By Michael E. Miller
By Ryan Yousefi
By Kyle Munzenrieder
By Sabrina Rodriguez
By Michael E. Miller
By Carlos Suarez De Jesus
By Luther Campbell
By Kyle Munzenrieder
The Herald is lucky that so much of its readership remains clueless about really good journalism. One example of bad journalism is how the Herald never ties Miami-Dade County Manager Steve Shiver to the financial debacle known as the City of Homestead. Shiver must have been up to his elbows in that stinking mess when Alex Penelas saved him by foisting him on all Miami-Dade citizens. Only New Times has provided us with the truth about Shiver and what a fiscal scumbag he must have been as Homestead headed toward insolvency.
As Jim DeFede noted in "Bad News" (August 9), while a decent and honorable man, in the past Tom Fiedler has been as hard-hitting as a Kraft marshmallow. Let's see Fiedler in action when Tony Ridder and other Knight Ridder stockholders put the financial squeeze on the paper's resources once again, and then watch the few good journalists left at 1 Herald Plaza scurry like rats off a sinking ship. Even Fiedler can't save the Titanic.
Miami's Only Daily: Less Bootlicking, More Butt Kicking
New skipper advised to consider red-baiting political career: In thinking about why the Miami Herald is in "the fight of its life" (as noted in the headline to Jim DeFede's article), has anybody considered the possibility that it may have more to do with the culture of Miami (a town where the literary community's logo may as well be BMW) than with the Herald's management policies? Issues of public interest will never usurp Miami's principal theme: how to look out for numero uno.
With respect to the Herald needing to do a better job covering local government, though, it's true. I know people who have been screaming bloody murder for years, only to have the Herald turn a deaf ear. One has to wonder why people are more apt to learn about public corruption on Channel 10 than in the Herald. These are the kinds of things that put the Herald out of touch with the common citizen, and why little newspapers like New Times, which is literally touching lives, are skyrocketing. My prediction is that not even an Anglo like Fiedler will be able to turn things around for the Herald. He'd do better by denouncing Castro and running for mayor.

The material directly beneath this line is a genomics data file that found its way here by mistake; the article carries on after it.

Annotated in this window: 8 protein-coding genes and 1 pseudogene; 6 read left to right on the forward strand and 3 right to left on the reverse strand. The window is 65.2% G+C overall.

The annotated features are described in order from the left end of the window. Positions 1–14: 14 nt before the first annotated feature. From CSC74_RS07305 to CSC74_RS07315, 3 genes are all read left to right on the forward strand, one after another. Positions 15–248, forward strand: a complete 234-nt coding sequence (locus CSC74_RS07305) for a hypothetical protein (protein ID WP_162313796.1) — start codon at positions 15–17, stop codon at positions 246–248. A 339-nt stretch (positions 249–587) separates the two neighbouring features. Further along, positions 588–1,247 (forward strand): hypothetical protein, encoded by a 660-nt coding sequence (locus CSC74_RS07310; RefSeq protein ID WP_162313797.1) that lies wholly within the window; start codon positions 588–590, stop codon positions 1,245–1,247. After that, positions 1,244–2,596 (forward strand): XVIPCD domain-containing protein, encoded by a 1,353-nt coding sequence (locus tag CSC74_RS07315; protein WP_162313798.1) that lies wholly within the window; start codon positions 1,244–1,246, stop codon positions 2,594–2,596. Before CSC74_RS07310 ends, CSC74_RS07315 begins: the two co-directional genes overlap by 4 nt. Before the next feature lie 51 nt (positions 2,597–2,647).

Let me say this loud and clear: What the people of Miami really want is less adulation of those who are breaking the law, and more truth. Then maybe the Herald will start to see a little money. In the meantime I'll just continue to gossip with New Times in my spare time.
School District Oddfellows
Put these three together, stand back, and duck: A chill came over me while reading Rebecca Wakefield's story "Tornillo Toasts Your Health" (August 9). Once again this insightful reporter reminds me of the "Danger Ahead" sign that appears outside the headquarters of the Miami-Dade County Public Schools when you bring together a determined union leader like Pat Tornillo, a suspect lobbyist like Ric Sisser, and members of the school board to try and somehow fairly treat this county's school district employees when it comes to meaningful health care insurance.
Board members now have an opportunity to put fairness and good conscience above playing into the hands of the usual political heavies. Unfortunately one would have serious doubts this board can rise to the occasion.
I Don't Want Your Stinking Health Plan
So let me donate my premiums to the cause: So Pat Tornillo says Miami-Dade County Public Schools employees should "have the right to make the decision about whether they want to continue using HIP [Health Plan of Florida]." I'm glad he feels that way. This is one employee (and United Teachers of Dade member) who thinks HIP is no choice at all. I don't want HIP. Never have. In fact I'd be happier if my employer didn't offer me any medical insurance at all.
I've contacted the UTD and school board the past three years at benefits-election time, repeatedly requesting to "opt out" and be given the right to choose no medical insurance whatsoever. Why? My husband has always paid for a "family policy" through his own employer, which covers me and my children and which is far superior to any of the paltry plans the school board has ever offered.
The Miami-Dade County Public Schools has never given its employees "the right to make the decision about whether they want to continue using HIP," as Tornillo claims. Currently if you refuse to make a choice, you're automatically enrolled in HIP by default. Even if employees can prove they have coverage elsewhere, they are forced to accept medical insurance they neither need nor want -- costing the district (and taxpayers) more than $3000 per year per employee for insurance that a large number of us have no use for.